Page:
Ndeitunga yet to study pro-secessionist video

by Staff Reporter

Windhoek

The Inspector-General of the Namibian Police, Sebastian Ndeitunga, yesterday said he is yet to study the leaked video that has week gone viral since last, showing a group of youths in Zambezi Region apparently consulting a witchdoctor to “soften” the hearts of Namibians, including that of former president Hifikepunye Pohamba, to be sympathetic to their secessionist ambitions.

“We were in Angola for Cassinga. I have seen the video clip, but I am still to study it because I need someone to properly translate it for me. I don’t understand it,” he told new Era.



In the video in which the group refers to the Zambezi as Caprivi, its former name, they apparently also want to use black magic to gain global sympathy, so that international organisations sympathise with their aims.

In the video clip – seen by New Era – four young men consult an alleged witchdoctor over matters concerning the so-called “Caprivi issue”. The suspects in the video, whose names are known to New Era and who are alleged to be part of the pro-secessionist Caprivi Concerned Group, can be seen seated next to an unnamed witchdoctor going through some kind of rituals.

Two of the men who were covered in blankets, possibly squatting under a pot steaming with herbs as part of the mysterious rituals, can also be seen in the video clip that has caused despondency among Zambezi residents, who are still recovering from the short-lived rebellion of August 2, 1999.

That rebellion was allegedly masterminded by former DTA politician Mishake Muyongo, who is now exiled in Denmark, but is still wanted by Namibian authorities.

The youths inhale steam from some herbs and can be heard hurling malicious insults at former president Hifikepunye Pohamba, Zambezi Governor Lawrence Sampofu, among other leaders. They also insult Ndeitunga and Minister of Home Affairs and Immigration Pendukeni Iivula-Ithana.

It is not clear when the video was taken, but it appears it was during the time Pohamba served as president, possibly in April 2012.

At the beginning of the clip the two youths under the blanket are recorded saying, “The UN and human rights organisations must come and finish up the issue of Caprivi, so that we become independent.”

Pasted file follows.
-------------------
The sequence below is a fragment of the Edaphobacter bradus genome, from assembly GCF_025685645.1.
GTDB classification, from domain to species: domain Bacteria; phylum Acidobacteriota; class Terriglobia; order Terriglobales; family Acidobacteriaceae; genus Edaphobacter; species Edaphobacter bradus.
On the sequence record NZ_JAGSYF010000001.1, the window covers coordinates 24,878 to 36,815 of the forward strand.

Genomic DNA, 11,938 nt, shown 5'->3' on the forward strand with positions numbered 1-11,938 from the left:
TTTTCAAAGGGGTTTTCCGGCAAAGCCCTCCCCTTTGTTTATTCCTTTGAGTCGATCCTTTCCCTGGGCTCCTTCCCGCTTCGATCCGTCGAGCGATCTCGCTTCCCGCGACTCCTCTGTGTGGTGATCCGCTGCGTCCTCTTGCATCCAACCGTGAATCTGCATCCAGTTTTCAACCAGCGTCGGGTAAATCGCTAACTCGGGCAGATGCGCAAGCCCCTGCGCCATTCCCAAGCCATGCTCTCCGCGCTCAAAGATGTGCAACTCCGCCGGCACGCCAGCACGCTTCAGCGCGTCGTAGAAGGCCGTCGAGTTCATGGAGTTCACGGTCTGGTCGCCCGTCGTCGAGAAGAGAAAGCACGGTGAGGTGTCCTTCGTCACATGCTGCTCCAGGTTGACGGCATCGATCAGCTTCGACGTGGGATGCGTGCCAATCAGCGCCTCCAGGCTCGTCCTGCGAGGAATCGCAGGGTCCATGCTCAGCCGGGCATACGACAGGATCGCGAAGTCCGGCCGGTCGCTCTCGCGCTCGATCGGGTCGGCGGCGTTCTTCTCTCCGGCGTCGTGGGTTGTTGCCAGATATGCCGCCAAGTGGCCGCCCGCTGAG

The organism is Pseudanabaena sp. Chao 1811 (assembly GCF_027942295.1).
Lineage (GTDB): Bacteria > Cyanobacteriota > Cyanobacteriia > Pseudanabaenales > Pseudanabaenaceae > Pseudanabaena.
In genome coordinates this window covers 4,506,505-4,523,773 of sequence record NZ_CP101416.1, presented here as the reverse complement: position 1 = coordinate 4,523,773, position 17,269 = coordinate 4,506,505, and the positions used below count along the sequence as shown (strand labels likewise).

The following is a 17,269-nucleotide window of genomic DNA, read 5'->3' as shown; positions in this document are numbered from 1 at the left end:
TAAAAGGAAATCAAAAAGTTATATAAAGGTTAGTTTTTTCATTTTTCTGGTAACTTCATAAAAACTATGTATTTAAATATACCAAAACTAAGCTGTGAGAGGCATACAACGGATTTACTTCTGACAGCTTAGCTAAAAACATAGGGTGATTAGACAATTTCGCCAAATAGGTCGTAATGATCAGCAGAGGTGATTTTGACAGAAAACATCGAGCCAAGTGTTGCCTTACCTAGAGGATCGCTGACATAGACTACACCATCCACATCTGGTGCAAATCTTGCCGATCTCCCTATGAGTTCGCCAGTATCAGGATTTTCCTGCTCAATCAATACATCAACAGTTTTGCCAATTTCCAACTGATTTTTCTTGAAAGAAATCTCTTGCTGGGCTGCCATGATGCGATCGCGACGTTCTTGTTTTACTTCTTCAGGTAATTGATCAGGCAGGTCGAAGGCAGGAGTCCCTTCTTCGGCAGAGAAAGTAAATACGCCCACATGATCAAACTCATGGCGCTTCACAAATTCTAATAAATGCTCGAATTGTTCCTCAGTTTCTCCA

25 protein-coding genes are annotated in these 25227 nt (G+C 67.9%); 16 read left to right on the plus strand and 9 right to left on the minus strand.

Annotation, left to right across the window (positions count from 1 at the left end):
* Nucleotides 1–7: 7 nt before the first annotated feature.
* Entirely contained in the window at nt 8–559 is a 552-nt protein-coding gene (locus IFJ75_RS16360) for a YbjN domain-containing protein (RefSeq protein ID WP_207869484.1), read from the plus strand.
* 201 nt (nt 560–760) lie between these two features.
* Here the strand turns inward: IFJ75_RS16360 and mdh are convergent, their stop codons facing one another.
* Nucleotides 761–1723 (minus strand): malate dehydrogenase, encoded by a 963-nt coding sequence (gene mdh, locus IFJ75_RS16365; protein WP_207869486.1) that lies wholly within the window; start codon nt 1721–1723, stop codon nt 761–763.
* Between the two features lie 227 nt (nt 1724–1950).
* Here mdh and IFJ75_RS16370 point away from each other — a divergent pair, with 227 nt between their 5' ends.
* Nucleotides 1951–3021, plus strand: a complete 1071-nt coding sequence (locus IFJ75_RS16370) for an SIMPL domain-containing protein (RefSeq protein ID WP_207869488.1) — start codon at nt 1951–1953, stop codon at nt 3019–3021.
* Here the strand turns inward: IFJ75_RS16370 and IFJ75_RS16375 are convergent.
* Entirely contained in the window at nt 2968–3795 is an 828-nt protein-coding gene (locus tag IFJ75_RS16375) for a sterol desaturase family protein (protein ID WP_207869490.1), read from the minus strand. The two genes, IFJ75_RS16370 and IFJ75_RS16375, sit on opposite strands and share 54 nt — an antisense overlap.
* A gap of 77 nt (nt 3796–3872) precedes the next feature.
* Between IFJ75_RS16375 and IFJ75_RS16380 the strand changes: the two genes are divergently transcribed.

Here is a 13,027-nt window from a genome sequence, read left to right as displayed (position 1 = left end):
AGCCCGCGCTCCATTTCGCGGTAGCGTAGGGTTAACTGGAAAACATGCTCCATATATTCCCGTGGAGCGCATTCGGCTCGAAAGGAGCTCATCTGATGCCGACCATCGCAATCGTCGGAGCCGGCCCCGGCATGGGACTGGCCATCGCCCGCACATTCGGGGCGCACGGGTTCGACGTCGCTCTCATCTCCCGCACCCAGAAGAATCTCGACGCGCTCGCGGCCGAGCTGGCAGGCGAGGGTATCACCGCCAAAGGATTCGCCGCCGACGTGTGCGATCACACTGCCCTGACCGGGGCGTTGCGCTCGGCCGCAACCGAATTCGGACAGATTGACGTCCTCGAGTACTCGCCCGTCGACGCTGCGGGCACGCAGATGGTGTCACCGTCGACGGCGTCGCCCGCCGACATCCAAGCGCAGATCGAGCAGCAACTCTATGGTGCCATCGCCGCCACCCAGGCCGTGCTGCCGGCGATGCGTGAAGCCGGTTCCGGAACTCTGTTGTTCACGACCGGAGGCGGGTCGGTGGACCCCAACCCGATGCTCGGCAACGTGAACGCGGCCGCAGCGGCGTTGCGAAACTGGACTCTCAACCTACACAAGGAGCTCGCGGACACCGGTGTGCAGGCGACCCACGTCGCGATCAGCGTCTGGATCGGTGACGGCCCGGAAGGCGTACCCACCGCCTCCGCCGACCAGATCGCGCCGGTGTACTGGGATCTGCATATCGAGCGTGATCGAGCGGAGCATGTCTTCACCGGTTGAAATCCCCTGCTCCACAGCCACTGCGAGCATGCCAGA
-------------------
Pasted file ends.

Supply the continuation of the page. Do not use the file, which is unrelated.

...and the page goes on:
At the pot with herbs the sangoma recites that the smoke should turn the hearts of those that are told about “the independence of Caprivi”, so that they accept it. The sangoma insists that Caprivi is a country and not a region. He insults all those disputing this and says they should go back where they belong.

The group argues in the video that Kabbe Primary School should not have been named after former president Sam Nujoma, because he – they say – is not a Caprivian, but a Namibian. They suggested it should have been named after Muyongo, their ideological leader.

Ndeitunga last week said the so-called Caprivi Concerned Group’s agenda is the same as that of those who have been arrested for high treason.

“We have been working hard to make sure that if they continue with the idea of Caprivi secession, to dismember the Republic of Namibia, they will face the same fate like those ones who were in court or are now behind bars.

“Therefore, they have to be careful. If they are insulting the leadership we will get the video clip and study it and we will identify whoever has released that type of clip and take any legal steps within the confines of Namibian law,” warned the police chief.

Following Ndeitunga’s remarks, Edwin Samati, secretary general of the Caprivi Concerned Group, issued a statement informing the country and all human rights organisations that their deputy chairperson, Retief Kangongo, has been missing since April 30.

He would, however, not confirm or deny allegations that the group consulted a sangoma to advance their aims.

Ndeitunga warned that the police would not tolerate individuals insulting the political leadership of the country, just because they want to pursue “ill ideas of dismembering the Republic of Namibia.”

“The law will take its course should anybody be found in contravention of our laws. If they are going to sangomas, it’s a waste of time. They can go to sangomas a million times, we don’t care… If the time comes, together with their sangomas, we might find them behind bars. We don’t believe in sangomas. It’s a waste of time. Our bullets will never distinguish between a secessionist and a sangoma. They will face the same fate,” warned the former combatant.

He said in a democratic country any association wishing to assemble peacefully without arms and without threat of violence – provided that the subject to be discussed is within the parameters of the Namibian Constitution – are allowed to do so.

Ndeitunga warned that if the subject endangers State security and has the potential to destabilise the territorial integrity, peace and tranquility of Namibia, “We will definitely not allow it.”

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